Fear and Denial: Peter’s Story

Peter makes an important choice.

Jesus’ road to the cross is well documented. The Last Supper, The Garden of Gethsemane, The Trials, and his final execution and resurrection are all, in and of themselves scenes from what some theologians call the “metanarrative” or “Great Story” that God is writing in the universe. While this concept is big, I’d like today to focus on a scene that gets, I feel, the wrong attention; I’m talking about Peter’s denial.

We all have had a long night now and again, tossing and turning in bed. A bad work day, a cup of coffee drank too late, a difficult phone call with a person close to you; all these and many more if you are a parent, are reasons to lose sleep. Rather than losing sleep, our brother, the Apostle Peter has had a rough night. After learning that the guy he’d been following for the last three years, over hill and dale, seen miracles happen, and finally acknowledged as Lord is a prisoner of the High Priest? That’s a tough night. Then when they bring the occupying force of Rome into the mix? Even tougher. Peter is scared. He loves Jesus very much: Peter answered him, “Though they all fall away because of you, I will never fall away.” Matthew 26:33

Seriously though, Peter is in this for the long haul, even after Jesus tells him his machismo is going to hurt him: Peter said to him, “Even if I must die with you, I will not deny you!” (and the disciples, not to be outdone) And all the disciples said the same.” Matthew 26:35

Here is where my first line of thinking about this comes from. We read but do not see the realities that are hidden in this moment. We need a more tangible way to understand this passage.

I’d like for you to think of a few people:

First, of a family member or friend you know that you spend a lot of time with.

Then, someone you look up to, who has a lot of wisdom but also cares deeply for you.

Now, I’d like you to think of your pastor- a spiritual advisor and teacher in your life.

Finally, think of, for a moment, all of that wrapped in one person: A Teacher, a friend, a confidant, a person that you’ve stayed up talking with into the wee hours of the morning- someone you can trust and that has earned your trust.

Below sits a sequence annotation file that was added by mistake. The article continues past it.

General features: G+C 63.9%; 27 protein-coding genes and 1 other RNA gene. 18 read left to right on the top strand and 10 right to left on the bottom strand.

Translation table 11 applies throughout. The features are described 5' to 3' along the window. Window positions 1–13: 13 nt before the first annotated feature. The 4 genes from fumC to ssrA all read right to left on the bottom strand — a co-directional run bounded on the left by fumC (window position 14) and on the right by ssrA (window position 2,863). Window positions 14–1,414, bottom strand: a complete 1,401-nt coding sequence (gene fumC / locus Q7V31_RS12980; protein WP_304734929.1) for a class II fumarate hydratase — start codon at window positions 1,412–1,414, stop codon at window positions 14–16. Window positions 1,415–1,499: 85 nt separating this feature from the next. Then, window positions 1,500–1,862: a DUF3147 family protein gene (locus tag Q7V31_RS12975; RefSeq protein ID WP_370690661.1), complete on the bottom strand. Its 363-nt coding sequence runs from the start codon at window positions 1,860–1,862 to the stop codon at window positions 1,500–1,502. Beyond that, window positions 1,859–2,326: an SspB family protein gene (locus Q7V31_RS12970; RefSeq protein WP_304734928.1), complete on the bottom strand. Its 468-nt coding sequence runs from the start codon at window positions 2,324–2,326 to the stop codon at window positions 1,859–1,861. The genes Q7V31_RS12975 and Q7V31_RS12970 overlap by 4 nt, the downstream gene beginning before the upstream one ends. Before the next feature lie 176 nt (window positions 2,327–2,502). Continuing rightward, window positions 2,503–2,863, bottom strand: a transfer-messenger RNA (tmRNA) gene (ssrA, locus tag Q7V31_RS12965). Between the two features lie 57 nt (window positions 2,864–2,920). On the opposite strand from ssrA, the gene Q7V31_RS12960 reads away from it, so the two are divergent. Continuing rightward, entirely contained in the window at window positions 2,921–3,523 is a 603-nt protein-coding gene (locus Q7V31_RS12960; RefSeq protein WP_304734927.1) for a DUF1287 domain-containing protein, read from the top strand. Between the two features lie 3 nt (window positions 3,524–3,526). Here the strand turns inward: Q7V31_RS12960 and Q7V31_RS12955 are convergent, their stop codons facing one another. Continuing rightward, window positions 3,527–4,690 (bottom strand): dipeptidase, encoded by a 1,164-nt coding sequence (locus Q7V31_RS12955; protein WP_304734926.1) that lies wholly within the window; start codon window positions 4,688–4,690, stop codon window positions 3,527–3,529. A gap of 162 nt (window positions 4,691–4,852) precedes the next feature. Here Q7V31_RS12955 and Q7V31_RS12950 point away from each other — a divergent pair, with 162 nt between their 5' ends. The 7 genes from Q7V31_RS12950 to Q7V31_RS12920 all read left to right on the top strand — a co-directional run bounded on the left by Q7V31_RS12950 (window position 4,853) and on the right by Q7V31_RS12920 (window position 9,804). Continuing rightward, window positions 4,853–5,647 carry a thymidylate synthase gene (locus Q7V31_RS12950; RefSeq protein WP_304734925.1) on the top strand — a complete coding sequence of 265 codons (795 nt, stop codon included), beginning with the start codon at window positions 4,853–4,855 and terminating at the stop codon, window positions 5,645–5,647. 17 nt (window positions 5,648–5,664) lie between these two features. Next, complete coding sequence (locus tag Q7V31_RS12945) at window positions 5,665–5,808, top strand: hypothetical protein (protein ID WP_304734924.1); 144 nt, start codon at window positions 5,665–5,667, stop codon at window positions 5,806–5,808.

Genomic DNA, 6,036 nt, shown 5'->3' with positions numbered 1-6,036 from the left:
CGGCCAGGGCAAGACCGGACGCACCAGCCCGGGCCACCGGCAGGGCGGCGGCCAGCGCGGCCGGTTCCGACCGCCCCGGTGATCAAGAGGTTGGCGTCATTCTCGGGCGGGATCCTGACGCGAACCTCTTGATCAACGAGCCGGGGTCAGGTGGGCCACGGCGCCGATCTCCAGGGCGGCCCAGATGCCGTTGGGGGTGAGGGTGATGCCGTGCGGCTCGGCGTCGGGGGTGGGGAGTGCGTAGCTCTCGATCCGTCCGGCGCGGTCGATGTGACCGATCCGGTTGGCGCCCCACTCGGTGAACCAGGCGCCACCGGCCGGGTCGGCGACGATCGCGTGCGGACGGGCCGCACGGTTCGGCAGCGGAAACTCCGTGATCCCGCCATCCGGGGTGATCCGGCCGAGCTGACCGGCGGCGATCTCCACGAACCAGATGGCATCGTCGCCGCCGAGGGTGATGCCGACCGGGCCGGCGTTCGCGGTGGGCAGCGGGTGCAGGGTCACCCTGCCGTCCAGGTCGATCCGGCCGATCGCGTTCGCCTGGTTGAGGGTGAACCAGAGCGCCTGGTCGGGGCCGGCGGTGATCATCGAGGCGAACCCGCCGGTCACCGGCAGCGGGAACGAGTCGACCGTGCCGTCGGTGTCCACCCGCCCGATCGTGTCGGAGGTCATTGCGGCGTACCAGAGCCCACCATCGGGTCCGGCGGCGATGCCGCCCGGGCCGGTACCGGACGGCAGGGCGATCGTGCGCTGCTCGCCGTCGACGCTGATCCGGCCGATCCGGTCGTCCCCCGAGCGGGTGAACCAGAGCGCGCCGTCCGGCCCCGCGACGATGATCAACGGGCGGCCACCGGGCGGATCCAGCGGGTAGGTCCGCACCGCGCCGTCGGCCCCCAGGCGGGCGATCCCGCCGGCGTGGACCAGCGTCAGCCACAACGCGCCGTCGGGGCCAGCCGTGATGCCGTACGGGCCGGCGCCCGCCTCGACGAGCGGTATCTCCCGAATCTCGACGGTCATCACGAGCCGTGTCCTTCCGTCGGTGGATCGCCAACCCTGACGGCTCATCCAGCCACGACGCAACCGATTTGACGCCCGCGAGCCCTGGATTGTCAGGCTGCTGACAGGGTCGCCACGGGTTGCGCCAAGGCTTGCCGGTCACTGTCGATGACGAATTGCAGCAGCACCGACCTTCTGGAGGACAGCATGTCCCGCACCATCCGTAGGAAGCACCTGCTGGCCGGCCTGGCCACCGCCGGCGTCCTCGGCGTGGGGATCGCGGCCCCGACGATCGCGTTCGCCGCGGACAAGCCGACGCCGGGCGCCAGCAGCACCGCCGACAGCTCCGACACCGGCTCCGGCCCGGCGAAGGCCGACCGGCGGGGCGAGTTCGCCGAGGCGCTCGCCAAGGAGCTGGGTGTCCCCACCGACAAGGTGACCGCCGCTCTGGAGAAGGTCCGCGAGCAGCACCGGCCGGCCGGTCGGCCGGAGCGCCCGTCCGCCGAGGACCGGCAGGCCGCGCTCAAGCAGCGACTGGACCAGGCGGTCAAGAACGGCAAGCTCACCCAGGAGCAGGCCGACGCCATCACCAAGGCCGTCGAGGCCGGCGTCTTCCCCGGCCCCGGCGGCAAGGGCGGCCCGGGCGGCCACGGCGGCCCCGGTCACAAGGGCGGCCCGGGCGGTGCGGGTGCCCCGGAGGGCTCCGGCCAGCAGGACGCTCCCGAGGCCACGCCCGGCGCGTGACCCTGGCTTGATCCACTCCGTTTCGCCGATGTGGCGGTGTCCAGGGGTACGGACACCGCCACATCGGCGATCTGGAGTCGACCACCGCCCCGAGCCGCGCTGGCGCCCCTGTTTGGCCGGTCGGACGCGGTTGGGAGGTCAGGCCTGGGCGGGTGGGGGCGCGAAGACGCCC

Now think of having a very intimate, special dinner, more special than even a birthday or anniversary. All of your close friends are there, you all know each other, and you are all close for different reasons. You feel safe and think to yourself, “I wish we’d done this years ago! This is so cool!” Then this prominent, yet close friend then starts to reveal to the group a truth that seems to go past time itself, of great importance. He then ends with saying that one of your friends, your very close friends, is a betrayer. Judas quietly gets up and you ask him, “Jude, where are you going?” But he never turns around. This cup and bread thing seems odd, but you know there’s significance. You can feel it.

Then the meal ends and you get up to leave, and that great friend comes over and asks you, “Can you come with me to the garden? I really need to pray, and it’s a little late.” You respond with, “of course.” and head with a few others to the Garden of Gethsemane. After setting up watch, having had great food and drink and had your fill, you’re getting sleepy.

You wake up to: And he came to the disciples and found them sleeping. And he said toPeter, “So, could you not watch with me one hour?”Matthew 26:40. And then you fall asleep two more times. Awash with guilt, you awake to Jesus’ chiding and then he says something that gets your attention, “Rise, let us be going; see, my betrayer is at hand.” Matthew 26:46.

You get freaked out.

Was this the betrayer that he was talking about at dinner?

What is going on?

Why is this night going so terribly wrong?

The temple guards show up, there’s a conversation, Judas walks up from the back of the group of guards kisses Jesus on the cheek.

Then the guards seize Jesus. Seize isn’t a nice word; there’s force involved.

Peter’s anxiety reaches a fever pitch and having his Fight or Flight kick in and yanking his sword out, Peter swings to kill and misses, cutting off Malcus’ ear.

Peter is trying so hard to be the man he promised to be.

To be there, to the end.

To show his allegiance.

And now the man, Jesus, who he promised so heartily to protect, is rebuking him in front of men that are both his friends and what seems to be Jesus’ enemies.

Peter feels shame.

Peter feels guilt.

Peter feels hurt.

Peter gets mad.

Peter gets scared.

Peter lives in an occupied country that has guards all over the city.

They treat us like dung.

The High Priests are in line with occupiers and keep us oppressed by having all these rules that we have to follow that only the rich can truly have the ability to really practice and follow.

Finally someone comes that could be the way out of all this, speaking in parables and leading us, like a commander.

He changed my life.

He helped me to see that God still cares for me.

More than just another sacrifice.

More than just another trip to synagogue.

He came to speak.

Isn’t it time?

Why doesn’t he call the angels?

When he asked us who we think his is, I told him- “You are the Christ.”Matthew 16:16

And so Peter makes a choice.